Former British prime minister David Cameron today said India was growing faster than any larger economy and providing opportunities.
Former British prime minister David Cameron today said India was growing faster than any larger economy and providing opportunities. “It is important to focus on possibilities, good and bad, while remain mindful of the threats which the world is facing now,” he said at a session of the Indian Chamber of Commerce (ICC) here. “Relationship between the two countries was one of the priorities during my premiership. The UK invested more in India among the G20 countries and our country was one of the recipients of the biggest Indian investment by the Tatas”, Cameron said.
Cameron, who was the British prime minister from 2010 to 2016, said that trade and investment were not zero sum game. Today, he said, there was backlash against market economy and emergence of strongman politics. “Our two countries will flourish when markets operate. India is at the potential stage of take-off with 7 per cent growth”, he said.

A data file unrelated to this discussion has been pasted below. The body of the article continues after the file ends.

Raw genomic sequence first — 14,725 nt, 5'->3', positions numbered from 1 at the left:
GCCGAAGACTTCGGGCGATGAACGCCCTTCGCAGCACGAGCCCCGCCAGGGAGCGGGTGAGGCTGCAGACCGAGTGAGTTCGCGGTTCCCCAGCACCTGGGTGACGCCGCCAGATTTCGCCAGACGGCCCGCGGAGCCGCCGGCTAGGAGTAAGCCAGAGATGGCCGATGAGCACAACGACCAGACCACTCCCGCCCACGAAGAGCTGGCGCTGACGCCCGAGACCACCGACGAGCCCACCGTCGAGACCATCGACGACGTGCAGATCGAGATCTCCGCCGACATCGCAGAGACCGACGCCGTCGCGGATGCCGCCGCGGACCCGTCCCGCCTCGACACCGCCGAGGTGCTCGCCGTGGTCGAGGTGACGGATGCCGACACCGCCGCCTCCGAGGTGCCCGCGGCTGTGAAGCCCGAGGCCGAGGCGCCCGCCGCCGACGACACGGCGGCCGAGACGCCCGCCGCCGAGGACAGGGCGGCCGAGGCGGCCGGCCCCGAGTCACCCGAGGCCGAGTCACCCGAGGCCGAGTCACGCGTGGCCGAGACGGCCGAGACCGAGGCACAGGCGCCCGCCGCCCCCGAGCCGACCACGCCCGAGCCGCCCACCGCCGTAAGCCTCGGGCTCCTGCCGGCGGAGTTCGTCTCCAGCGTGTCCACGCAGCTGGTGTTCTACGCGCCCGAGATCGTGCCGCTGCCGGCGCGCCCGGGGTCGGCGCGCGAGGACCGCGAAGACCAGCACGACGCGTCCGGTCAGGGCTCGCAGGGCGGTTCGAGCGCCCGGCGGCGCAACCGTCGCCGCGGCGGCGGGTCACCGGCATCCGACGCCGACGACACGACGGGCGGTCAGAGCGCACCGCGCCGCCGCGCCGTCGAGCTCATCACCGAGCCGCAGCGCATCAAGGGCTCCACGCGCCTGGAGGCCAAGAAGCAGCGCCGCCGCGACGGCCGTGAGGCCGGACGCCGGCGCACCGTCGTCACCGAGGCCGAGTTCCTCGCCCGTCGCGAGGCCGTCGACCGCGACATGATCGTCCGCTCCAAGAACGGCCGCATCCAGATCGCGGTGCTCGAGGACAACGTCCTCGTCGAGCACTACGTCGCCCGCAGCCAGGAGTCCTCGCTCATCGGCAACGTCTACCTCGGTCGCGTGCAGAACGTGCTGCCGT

Cameron said that there was a growing move towards protectionism and isolationism on the premise that free trade was unfair. “What I feel is that there is no need to change the system but to reshape the course”, he said. “Let us fly the flag of trade and cooperation. India should get permanent membership in the UN Security Council as well”, he said.
Criticising US President Donald Trump’s move to impose duty on Indian steel, he said, “Indian prime minister has to show that he is strong.” Also disagreeing with Trump’s view on trade deficit, Cameron said it was normal that some country would have deficit and some surplus. “If all the countries have trade surplus, then who will have deficit”, he asked.
Talking about Indian leadership, he said, “India is fortunate to have leadership with clear vision. When I met Narendra Modi in 2006, he had deep thought about the long-term problems. Cameron also said that there was also an existential threat due to climate change, he said that environment would have to be protected and regretted the US decision to walk out of Paris climate accord. He said India was facing challenges in infrastructure and skill development.